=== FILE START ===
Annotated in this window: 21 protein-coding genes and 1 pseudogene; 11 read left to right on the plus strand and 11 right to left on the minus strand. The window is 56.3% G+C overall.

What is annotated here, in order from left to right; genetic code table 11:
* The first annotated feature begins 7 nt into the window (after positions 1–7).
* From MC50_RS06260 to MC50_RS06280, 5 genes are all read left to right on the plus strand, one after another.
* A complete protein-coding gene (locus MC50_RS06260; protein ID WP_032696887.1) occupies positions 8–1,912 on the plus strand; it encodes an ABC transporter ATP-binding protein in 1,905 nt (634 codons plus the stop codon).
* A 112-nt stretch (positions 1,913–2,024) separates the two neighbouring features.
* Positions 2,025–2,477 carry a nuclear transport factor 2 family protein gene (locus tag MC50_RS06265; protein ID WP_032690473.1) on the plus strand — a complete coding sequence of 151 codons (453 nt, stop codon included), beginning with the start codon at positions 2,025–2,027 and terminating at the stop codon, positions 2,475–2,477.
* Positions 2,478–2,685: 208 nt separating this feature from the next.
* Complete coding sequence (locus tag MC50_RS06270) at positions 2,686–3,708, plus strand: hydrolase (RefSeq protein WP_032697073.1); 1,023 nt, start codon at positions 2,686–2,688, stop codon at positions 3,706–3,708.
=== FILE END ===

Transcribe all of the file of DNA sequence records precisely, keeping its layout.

Annotated in this window: 21 protein-coding genes and 1 pseudogene; 11 read left to right on the plus strand and 11 right to left on the minus strand. The window is 56.3% G+C overall.

What is annotated here, in order from left to right; genetic code table 11:
* The first annotated feature begins 7 nt into the window (after positions 1–7).
* From MC50_RS06260 to MC50_RS06280, 5 genes are all read left to right on the plus strand, one after another.
* A complete protein-coding gene (locus MC50_RS06260; protein ID WP_032696887.1) occupies positions 8–1,912 on the plus strand; it encodes an ABC transporter ATP-binding protein in 1,905 nt (634 codons plus the stop codon).
* A 112-nt stretch (positions 1,913–2,024) separates the two neighbouring features.
* Positions 2,025–2,477 carry a nuclear transport factor 2 family protein gene (locus tag MC50_RS06265; protein ID WP_032690473.1) on the plus strand — a complete coding sequence of 151 codons (453 nt, stop codon included), beginning with the start codon at positions 2,025–2,027 and terminating at the stop codon, positions 2,475–2,477.
* Positions 2,478–2,685: 208 nt separating this feature from the next.
* Complete coding sequence (locus tag MC50_RS06270) at positions 2,686–3,708, plus strand: hydrolase (RefSeq protein WP_032697073.1); 1,023 nt, start codon at positions 2,686–2,688, stop codon at positions 3,706–3,708.